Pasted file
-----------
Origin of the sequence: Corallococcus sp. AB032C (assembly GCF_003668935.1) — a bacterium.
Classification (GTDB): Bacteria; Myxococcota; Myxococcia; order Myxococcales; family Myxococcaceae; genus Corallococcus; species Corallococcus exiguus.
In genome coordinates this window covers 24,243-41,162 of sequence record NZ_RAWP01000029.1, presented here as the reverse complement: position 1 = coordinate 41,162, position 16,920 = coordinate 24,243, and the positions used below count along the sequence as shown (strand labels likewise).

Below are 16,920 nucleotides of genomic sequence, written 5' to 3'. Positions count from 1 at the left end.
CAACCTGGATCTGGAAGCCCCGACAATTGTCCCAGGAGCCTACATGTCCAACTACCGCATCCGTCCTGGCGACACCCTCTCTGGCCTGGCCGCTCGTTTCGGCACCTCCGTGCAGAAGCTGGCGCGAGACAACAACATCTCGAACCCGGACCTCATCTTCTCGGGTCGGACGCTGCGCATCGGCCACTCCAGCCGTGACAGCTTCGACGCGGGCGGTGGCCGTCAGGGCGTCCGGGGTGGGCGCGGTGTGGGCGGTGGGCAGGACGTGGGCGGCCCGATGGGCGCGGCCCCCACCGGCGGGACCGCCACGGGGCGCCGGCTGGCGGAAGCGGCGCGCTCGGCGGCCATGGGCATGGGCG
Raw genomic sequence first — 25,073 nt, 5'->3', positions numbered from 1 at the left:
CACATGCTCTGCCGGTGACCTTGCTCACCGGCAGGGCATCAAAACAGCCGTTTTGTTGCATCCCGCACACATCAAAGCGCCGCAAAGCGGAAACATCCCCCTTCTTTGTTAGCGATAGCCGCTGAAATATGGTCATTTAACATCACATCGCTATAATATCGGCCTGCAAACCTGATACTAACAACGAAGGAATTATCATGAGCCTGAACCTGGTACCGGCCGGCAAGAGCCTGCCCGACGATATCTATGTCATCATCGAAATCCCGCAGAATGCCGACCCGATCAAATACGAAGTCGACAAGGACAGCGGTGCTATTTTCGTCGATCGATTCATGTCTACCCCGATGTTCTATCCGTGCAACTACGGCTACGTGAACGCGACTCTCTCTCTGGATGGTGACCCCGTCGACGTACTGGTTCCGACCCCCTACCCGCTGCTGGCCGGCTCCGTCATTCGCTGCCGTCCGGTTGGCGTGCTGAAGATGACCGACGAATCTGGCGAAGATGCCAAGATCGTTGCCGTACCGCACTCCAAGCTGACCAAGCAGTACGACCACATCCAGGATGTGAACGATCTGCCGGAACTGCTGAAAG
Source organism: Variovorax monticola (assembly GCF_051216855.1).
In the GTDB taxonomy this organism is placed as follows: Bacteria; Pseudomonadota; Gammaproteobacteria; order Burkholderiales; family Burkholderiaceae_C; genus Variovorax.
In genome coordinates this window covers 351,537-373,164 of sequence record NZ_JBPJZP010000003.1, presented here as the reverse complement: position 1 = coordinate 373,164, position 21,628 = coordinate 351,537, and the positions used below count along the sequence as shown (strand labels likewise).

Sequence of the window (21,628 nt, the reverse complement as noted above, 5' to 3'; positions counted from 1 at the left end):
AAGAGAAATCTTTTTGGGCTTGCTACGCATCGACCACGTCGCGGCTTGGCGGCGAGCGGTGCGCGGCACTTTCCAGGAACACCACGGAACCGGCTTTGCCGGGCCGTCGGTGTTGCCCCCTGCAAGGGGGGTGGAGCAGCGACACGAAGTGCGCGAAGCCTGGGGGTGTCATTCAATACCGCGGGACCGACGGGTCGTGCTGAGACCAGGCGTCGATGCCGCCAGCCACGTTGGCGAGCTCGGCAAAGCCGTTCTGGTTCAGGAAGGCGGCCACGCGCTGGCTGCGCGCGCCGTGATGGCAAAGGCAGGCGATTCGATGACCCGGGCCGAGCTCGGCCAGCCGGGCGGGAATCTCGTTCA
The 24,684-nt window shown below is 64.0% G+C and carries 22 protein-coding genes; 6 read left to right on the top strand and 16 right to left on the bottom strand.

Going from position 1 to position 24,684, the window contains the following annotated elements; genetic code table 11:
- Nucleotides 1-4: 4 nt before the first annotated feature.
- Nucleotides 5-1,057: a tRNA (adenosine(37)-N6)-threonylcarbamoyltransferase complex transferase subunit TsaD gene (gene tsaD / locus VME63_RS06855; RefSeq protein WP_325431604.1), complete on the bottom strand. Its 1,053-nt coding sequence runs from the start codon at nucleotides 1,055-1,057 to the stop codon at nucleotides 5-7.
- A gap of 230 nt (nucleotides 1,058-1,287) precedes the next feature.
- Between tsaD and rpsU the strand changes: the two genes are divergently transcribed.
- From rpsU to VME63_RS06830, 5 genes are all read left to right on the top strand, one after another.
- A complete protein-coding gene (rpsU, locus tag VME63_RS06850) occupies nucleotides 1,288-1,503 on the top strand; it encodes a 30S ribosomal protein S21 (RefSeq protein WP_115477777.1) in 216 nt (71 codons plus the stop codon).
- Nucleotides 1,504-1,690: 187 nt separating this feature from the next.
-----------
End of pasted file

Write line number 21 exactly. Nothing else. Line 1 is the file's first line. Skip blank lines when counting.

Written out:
- Nucleotides 1,504-1,690: 187 nt separating this feature from the next.